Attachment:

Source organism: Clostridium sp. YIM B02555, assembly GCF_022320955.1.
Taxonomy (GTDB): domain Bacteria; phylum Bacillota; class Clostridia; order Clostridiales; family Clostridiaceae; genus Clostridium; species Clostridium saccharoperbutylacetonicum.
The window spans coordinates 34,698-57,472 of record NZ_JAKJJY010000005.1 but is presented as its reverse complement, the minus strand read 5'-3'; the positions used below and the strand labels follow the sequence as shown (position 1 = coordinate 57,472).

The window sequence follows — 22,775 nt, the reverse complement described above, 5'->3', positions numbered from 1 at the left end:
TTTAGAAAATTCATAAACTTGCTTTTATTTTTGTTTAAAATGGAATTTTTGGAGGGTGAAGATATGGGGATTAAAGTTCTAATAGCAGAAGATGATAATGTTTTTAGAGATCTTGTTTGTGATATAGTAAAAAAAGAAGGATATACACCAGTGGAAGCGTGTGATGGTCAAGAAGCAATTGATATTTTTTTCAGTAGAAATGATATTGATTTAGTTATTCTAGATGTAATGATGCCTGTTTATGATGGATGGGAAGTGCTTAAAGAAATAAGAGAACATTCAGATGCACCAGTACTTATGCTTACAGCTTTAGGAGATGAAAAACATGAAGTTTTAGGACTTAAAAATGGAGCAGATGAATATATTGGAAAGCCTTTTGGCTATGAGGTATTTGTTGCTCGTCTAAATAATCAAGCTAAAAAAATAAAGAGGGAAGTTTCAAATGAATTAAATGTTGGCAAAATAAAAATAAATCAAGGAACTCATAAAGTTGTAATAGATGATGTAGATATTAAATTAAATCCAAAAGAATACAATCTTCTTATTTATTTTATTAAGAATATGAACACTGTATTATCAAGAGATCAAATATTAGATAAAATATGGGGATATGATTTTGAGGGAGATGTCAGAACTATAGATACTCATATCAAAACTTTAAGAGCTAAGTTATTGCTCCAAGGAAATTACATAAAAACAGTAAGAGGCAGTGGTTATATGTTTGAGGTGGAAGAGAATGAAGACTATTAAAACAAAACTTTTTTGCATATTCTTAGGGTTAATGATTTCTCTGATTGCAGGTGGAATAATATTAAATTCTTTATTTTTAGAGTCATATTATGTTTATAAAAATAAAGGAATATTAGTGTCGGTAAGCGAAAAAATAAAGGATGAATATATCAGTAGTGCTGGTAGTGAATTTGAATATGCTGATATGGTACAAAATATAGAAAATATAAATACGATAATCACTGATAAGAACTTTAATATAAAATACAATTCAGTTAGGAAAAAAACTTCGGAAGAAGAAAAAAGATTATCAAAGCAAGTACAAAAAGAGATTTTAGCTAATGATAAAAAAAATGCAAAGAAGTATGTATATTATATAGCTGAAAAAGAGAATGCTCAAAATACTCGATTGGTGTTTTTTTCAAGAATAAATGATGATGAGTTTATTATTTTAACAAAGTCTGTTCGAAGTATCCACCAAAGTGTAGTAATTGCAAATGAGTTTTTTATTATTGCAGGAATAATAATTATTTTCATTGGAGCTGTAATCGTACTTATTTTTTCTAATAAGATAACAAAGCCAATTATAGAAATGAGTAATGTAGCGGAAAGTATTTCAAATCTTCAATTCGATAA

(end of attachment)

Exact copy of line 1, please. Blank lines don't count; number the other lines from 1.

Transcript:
Source organism: Clostridium sp. YIM B02555, assembly GCF_022320955.1.